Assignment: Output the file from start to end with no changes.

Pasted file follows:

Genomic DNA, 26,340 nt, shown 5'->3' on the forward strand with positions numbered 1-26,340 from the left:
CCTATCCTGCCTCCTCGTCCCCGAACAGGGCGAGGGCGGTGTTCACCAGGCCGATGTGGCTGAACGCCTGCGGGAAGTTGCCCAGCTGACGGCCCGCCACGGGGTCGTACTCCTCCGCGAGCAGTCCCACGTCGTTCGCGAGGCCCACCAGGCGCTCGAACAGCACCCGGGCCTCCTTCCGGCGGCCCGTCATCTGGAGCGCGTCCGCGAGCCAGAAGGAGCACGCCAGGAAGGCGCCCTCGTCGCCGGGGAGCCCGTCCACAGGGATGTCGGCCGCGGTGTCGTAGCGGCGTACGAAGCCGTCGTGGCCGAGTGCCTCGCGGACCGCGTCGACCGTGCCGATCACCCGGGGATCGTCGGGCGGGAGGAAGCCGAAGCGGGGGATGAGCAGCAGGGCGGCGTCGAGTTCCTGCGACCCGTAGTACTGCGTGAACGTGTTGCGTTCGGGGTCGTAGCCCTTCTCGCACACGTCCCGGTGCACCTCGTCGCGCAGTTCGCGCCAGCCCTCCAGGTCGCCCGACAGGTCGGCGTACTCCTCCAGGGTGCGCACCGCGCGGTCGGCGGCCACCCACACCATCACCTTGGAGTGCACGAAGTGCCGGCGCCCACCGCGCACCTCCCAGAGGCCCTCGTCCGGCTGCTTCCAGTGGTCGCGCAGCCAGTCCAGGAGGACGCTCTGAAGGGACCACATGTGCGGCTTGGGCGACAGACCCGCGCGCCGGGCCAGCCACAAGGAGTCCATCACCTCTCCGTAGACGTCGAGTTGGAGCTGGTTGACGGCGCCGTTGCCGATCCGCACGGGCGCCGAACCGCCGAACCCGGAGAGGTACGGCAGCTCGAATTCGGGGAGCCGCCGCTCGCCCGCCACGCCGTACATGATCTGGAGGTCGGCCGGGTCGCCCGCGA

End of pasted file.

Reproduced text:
Genomic DNA, 26,340 nt, shown 5'->3' on the forward strand with positions numbered 1-26,340 from the left:
CCTATCCTGCCTCCTCGTCCCCGAACAGGGCGAGGGCGGTGTTCACCAGGCCGATGTGGCTGAACGCCTGCGGGAAGTTGCCCAGCTGACGGCCCGCCACGGGGTCGTACTCCTCCGCGAGCAGTCCCACGTCGTTCGCGAGGCCCACCAGGCGCTCGAACAGCACCCGGGCCTCCTTCCGGCGGCCCGTCATCTGGAGCGCGTCCGCGAGCCAGAAGGAGCACGCCAGGAAGGCGCCCTCGTCGCCGGGGAGCCCGTCCACAGGGATGTCGGCCGCGGTGTCGTAGCGGCGTACGAAGCCGTCGTGGCCGAGTGCCTCGCGGACCGCGTCGACCGTGCCGATCACCCGGGGATCGTCGGGCGGGAGGAAGCCGAAGCGGGGGATGAGCAGCAGGGCGGCGTCGAGTTCCTGCGACCCGTAGTACTGCGTGAACGTGTTGCGTTCGGGGTCGTAGCCCTTCTCGCACACGTCCCGGTGCACCTCGTCGCGCAGTTCGCGCCAGCCCTCCAGGTCGCCCGACAGGTCGGCGTACTCCTCCAGGGTGCGCACCGCGCGGTCGGCGGCCACCCACACCATCACCTTGGAGTGCACGAAGTGCCGGCGCCCACCGCGCACCTCCCAGAGGCCCTCGTCCGGCTGCTTCCAGTGGTCGCGCAGCCAGTCCAGGAGGACGCTCTGAAGGGACCACATGTGCGGCTTGGGCGACAGACCCGCGCGCCGGGCCAGCCACAAGGAGTCCATCACCTCTCCGTAGACGTCGAGTTGGAGCTGGTTGACGGCGCCGTTGCCGATCCGCACGGGCGCCGAACCGCCGAACCCGGAGAGGTACGGCAGCTCGAATTCGGGGAGCCGCCGCTCGCCCGCCACGCCGTACATGATCTGGAGGTCGGCCGGGTCGCCCGCGA